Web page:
Global Scale

Written by Emily Battmer

Focus on global exports critical for the future of dairy

As demand for dairy rises abroad and U.S. exports continue to grow, DFA has set its sights on becoming a leader in the global marketplace. Working with organizations like U.S. Dairy Export Council (USDEC), and building innovative plants for ingredients destined for overseas markets, the Cooperative is thinking globally to deliver increased opportunities to our member-owners.

The value of U.S. dairy exports now exceeds $7 billion every year, based on 2014 figures. One of seven milk trucks leaving American farms is destined for export. The United States has become the world’s leading supplier of cheese, skim milk powder and whey products, bringing nutritious, high-quality American dairy to families around the world.

Much of the growth in U.S. dairy exports has occurred in the past two decades — in 1995, U.S. exports totaled just $982 million. Alan Levitt, vice president of communications for USDEC, says this rapid growth has allowed the U.S. dairy industry to continue to expand.

“We’ve got a relatively mature domestic market, and for the last decade, U.S. milk production has increased about 16 percent, which is the equivalent of 29 billion pounds of milk,” Levitt says. 

This growth translates to milk from 1.3 million cows, and more than half of that new milk is exported. This means that if a dairy farmer has expanded his or her herd over the past decade, it is mostly because the U.S. dairy industry has begun tapping into overseas markets, Levitt says.

“Every year, better genes and improved farm practices make our cows more productive. Those productivity gains will cover the growth in the domestic market,” he says. “But if you want to bring another generation into the business or add cows to your herd, you have to be able to sign new markets, and increasingly, those markets are overseas.”

While dairy production has, until this year, outpaced domestic demand, global demand for dairy has grown significantly over the past decade as countries around the world have experienced increasing consumer spending power. As a result, U.S. dairy exports have grown an average of 16 percent per year.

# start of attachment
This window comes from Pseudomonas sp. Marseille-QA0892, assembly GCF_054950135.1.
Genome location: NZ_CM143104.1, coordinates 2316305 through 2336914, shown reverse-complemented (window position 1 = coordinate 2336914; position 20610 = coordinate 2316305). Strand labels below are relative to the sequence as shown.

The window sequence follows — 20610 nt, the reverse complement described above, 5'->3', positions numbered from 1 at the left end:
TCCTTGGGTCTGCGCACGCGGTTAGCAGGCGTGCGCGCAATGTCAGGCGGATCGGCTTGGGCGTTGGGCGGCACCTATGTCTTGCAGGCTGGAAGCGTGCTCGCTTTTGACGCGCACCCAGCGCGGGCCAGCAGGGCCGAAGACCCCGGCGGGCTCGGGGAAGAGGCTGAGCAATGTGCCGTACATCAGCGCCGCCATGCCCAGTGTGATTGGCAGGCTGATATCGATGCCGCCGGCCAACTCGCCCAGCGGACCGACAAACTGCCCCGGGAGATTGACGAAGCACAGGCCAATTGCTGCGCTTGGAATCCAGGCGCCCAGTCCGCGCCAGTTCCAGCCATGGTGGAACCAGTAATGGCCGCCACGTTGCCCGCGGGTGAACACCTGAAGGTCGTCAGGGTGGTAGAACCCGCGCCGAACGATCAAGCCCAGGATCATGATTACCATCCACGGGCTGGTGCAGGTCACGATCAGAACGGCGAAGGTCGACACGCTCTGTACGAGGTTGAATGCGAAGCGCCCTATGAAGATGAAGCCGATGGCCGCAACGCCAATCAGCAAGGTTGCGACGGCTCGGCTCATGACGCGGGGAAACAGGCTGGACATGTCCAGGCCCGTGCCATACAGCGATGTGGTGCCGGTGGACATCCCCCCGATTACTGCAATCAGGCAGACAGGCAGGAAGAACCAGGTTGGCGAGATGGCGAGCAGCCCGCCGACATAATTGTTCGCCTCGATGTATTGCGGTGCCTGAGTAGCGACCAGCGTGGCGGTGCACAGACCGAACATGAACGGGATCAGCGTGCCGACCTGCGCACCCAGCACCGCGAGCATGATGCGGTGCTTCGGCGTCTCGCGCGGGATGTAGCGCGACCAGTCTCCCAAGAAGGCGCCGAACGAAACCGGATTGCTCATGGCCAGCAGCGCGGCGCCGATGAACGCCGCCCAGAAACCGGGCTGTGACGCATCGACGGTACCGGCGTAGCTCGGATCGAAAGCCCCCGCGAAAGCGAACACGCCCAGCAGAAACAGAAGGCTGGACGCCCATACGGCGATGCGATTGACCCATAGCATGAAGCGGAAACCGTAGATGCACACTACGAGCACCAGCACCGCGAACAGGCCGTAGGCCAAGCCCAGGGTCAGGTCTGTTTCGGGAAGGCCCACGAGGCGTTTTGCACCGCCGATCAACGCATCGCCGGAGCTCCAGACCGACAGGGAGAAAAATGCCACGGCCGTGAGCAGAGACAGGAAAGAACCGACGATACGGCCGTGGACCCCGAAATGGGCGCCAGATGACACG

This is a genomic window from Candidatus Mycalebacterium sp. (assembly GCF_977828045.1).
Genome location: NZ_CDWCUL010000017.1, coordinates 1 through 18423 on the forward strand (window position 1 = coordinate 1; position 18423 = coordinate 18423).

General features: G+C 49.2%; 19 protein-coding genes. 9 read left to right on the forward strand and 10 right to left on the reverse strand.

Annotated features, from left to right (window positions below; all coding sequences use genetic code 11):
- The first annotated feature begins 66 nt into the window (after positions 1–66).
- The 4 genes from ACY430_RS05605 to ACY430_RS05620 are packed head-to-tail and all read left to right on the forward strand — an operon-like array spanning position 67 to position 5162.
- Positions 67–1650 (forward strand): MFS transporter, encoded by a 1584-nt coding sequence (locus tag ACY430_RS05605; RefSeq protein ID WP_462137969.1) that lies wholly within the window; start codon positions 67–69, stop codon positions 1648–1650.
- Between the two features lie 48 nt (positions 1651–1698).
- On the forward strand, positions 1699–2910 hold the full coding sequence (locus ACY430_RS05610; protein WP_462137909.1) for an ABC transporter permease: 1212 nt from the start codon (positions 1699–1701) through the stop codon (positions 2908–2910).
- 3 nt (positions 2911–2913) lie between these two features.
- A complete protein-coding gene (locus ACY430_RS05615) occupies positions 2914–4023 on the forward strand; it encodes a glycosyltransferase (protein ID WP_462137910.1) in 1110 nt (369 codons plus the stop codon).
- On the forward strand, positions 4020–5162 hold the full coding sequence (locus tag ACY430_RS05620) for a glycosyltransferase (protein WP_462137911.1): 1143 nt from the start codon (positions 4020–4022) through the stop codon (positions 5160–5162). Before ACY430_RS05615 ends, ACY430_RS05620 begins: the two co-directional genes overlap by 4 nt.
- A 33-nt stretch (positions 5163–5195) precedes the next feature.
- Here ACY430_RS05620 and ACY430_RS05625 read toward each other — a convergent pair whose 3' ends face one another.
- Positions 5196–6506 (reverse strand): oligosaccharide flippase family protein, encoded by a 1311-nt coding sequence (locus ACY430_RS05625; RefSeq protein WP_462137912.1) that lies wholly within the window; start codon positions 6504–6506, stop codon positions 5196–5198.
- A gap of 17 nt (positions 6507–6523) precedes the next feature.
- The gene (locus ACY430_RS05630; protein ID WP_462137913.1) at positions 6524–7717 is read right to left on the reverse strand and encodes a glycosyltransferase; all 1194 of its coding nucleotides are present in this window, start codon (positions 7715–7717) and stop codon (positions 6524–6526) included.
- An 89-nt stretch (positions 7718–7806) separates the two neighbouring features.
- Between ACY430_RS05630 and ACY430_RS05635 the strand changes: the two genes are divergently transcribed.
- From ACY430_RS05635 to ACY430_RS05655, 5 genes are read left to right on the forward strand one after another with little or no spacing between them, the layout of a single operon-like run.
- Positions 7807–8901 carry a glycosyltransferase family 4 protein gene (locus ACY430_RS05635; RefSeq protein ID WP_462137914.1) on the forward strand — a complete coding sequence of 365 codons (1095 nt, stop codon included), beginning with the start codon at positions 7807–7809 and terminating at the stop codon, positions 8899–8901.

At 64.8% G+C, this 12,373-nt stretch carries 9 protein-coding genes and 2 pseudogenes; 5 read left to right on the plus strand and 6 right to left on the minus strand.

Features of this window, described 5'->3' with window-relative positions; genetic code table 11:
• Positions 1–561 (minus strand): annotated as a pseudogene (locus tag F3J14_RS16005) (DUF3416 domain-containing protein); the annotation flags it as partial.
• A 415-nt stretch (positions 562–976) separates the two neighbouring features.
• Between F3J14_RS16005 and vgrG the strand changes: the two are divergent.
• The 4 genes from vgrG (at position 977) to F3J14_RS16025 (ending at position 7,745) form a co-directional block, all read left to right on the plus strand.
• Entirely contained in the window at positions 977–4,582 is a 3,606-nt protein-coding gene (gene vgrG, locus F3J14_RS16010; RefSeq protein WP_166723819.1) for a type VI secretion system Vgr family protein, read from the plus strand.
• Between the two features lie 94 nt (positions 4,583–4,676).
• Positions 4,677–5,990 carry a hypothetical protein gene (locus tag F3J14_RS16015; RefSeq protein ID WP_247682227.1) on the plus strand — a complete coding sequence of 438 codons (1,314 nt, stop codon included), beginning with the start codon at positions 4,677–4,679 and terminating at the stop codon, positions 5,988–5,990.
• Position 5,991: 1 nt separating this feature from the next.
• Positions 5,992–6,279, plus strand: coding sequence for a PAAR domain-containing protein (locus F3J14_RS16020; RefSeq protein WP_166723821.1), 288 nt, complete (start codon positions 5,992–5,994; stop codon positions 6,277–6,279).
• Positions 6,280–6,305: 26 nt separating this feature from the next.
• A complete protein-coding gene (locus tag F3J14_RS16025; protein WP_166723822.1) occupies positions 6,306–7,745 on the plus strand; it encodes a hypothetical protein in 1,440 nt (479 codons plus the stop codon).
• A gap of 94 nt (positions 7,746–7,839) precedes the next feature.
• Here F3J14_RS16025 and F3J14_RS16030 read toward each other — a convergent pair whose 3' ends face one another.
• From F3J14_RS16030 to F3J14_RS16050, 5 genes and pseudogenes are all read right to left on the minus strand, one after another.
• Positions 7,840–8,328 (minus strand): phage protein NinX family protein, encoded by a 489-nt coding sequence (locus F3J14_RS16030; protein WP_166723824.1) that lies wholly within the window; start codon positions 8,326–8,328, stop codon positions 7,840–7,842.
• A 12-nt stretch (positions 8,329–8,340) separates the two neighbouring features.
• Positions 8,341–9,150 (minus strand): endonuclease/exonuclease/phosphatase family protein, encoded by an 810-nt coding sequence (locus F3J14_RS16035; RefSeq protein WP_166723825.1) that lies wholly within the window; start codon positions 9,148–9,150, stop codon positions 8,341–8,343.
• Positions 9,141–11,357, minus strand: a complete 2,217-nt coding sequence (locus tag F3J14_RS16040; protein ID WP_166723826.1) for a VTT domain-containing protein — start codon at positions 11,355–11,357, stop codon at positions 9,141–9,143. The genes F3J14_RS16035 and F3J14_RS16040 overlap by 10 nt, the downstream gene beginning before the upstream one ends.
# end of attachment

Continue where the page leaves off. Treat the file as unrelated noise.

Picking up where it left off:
As U.S. dairy exports continue to grow, Levitt says it is USDEC’s job to help U.S. dairy exporters identify global market opportunities, minimize costs and risks and understand the nuts and bolts of doing business globally. Global trade can be complicated, and Levitt says it takes the right products with the right packaging and the right specifications to succeed in global markets — and those requirements vary from one market to the next.

Despite the complexities of global trade, Levitt says the U.S. industry has an advantage when it comes to meeting the strict standards for exported ingredients. Our quality and safety systems are among the best in the world — buyers know that when they purchase dairy from the United States, they’re getting a safe, quality product, Levitt says.

Another major advantage for the U.S. dairy industry is our ample and diverse supply. The United States is the world’s largest cow’s milk-producing country, and our climate is varied enough from coast to coast and season to season that we are always producing.

“Even though California is experiencing drought conditions this year, we have plenty of milk because the whole country is almost never in a drought at the same time,” Levitt says.

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